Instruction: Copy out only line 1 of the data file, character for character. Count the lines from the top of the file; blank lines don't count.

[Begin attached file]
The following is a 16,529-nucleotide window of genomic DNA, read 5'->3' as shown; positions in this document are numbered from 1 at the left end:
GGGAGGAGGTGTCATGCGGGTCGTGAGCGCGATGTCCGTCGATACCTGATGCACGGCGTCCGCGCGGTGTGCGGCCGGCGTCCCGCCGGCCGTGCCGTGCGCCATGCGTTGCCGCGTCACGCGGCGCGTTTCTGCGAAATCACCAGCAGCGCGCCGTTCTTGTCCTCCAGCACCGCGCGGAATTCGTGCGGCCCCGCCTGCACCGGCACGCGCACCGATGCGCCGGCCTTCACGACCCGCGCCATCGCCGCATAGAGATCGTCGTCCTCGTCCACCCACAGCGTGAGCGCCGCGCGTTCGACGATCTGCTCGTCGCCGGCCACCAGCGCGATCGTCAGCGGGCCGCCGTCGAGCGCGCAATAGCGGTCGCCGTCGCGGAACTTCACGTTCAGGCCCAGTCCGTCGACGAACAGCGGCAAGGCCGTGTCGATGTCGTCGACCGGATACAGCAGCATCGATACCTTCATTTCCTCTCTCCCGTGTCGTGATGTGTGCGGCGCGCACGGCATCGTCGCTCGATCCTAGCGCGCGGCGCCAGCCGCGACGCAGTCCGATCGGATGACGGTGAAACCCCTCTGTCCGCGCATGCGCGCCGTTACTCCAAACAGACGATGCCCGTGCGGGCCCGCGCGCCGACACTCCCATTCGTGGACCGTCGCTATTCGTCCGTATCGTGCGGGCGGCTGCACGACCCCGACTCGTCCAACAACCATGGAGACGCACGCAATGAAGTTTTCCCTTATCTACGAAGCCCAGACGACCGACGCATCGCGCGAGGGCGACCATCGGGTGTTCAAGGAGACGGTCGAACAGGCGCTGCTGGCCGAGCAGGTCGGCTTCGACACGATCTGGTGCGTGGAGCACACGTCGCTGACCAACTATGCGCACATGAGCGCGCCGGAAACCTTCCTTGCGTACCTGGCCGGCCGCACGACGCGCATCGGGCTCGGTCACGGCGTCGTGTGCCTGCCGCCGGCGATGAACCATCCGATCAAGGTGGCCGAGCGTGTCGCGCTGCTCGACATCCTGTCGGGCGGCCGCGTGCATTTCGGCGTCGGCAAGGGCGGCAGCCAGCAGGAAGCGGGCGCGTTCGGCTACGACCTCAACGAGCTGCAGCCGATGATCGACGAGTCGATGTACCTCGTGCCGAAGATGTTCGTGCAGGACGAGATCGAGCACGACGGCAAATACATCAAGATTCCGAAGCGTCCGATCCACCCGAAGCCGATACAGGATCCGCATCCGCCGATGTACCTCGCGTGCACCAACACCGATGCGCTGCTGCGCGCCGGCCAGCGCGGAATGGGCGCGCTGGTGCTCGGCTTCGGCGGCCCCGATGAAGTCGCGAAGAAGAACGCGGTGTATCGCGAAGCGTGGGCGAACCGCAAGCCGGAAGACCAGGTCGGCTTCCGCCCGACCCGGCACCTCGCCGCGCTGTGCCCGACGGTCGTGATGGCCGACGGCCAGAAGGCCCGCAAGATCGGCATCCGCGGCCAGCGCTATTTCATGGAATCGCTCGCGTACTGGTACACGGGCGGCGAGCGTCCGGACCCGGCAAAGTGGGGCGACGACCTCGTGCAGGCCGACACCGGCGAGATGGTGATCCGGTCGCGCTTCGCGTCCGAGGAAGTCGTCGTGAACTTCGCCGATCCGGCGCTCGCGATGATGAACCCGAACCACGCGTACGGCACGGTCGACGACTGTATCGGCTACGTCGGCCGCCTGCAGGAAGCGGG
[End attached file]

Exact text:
The following is a 16,529-nucleotide window of genomic DNA, read 5'->3' as shown; positions in this document are numbered from 1 at the left end: